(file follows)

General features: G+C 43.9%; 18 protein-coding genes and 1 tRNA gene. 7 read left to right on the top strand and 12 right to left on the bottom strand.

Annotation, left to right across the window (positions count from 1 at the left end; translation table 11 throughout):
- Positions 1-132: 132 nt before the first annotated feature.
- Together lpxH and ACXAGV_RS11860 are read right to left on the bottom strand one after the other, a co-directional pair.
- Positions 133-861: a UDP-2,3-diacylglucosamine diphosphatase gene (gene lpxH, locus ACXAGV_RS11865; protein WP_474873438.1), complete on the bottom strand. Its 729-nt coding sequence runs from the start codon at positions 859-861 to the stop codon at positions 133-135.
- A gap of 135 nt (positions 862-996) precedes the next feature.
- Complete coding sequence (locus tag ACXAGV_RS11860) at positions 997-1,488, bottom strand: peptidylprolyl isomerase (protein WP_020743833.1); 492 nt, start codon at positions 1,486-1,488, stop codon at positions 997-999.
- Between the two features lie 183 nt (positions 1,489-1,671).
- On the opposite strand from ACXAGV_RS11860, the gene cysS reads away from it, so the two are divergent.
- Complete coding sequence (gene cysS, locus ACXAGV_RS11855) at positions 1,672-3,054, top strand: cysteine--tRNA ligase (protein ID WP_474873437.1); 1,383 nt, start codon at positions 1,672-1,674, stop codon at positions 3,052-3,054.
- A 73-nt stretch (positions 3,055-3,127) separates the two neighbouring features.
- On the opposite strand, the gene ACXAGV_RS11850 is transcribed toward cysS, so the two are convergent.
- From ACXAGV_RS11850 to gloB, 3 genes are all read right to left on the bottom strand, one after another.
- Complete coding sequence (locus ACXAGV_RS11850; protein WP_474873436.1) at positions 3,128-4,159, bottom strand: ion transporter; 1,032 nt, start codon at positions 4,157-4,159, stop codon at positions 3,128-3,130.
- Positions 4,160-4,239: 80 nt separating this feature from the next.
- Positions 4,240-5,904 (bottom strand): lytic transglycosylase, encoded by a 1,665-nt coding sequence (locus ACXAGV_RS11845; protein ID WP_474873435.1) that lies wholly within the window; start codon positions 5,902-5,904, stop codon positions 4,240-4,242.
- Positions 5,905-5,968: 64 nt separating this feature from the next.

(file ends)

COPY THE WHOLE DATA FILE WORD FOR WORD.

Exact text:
General features: G+C 43.9%; 18 protein-coding genes and 1 tRNA gene. 7 read left to right on the top strand and 12 right to left on the bottom strand.

Annotation, left to right across the window (positions count from 1 at the left end; translation table 11 throughout):
- Positions 1-132: 132 nt before the first annotated feature.
- Together lpxH and ACXAGV_RS11860 are read right to left on the bottom strand one after the other, a co-directional pair.
- Positions 133-861: a UDP-2,3-diacylglucosamine diphosphatase gene (gene lpxH, locus ACXAGV_RS11865; protein WP_474873438.1), complete on the bottom strand. Its 729-nt coding sequence runs from the start codon at positions 859-861 to the stop codon at positions 133-135.
- A gap of 135 nt (positions 862-996) precedes the next feature.
- Complete coding sequence (locus tag ACXAGV_RS11860) at positions 997-1,488, bottom strand: peptidylprolyl isomerase (protein WP_020743833.1); 492 nt, start codon at positions 1,486-1,488, stop codon at positions 997-999.
- Between the two features lie 183 nt (positions 1,489-1,671).
- On the opposite strand from ACXAGV_RS11860, the gene cysS reads away from it, so the two are divergent.
- Complete coding sequence (gene cysS, locus ACXAGV_RS11855) at positions 1,672-3,054, top strand: cysteine--tRNA ligase (protein ID WP_474873437.1); 1,383 nt, start codon at positions 1,672-1,674, stop codon at positions 3,052-3,054.
- A 73-nt stretch (positions 3,055-3,127) separates the two neighbouring features.
- On the opposite strand, the gene ACXAGV_RS11850 is transcribed toward cysS, so the two are convergent.
- From ACXAGV_RS11850 to gloB, 3 genes are all read right to left on the bottom strand, one after another.
- Complete coding sequence (locus ACXAGV_RS11850; protein WP_474873436.1) at positions 3,128-4,159, bottom strand: ion transporter; 1,032 nt, start codon at positions 4,157-4,159, stop codon at positions 3,128-3,130.
- Positions 4,160-4,239: 80 nt separating this feature from the next.
- Positions 4,240-5,904 (bottom strand): lytic transglycosylase, encoded by a 1,665-nt coding sequence (locus ACXAGV_RS11845; protein ID WP_474873435.1) that lies wholly within the window; start codon positions 5,902-5,904, stop codon positions 4,240-4,242.
- Positions 5,905-5,968: 64 nt separating this feature from the next.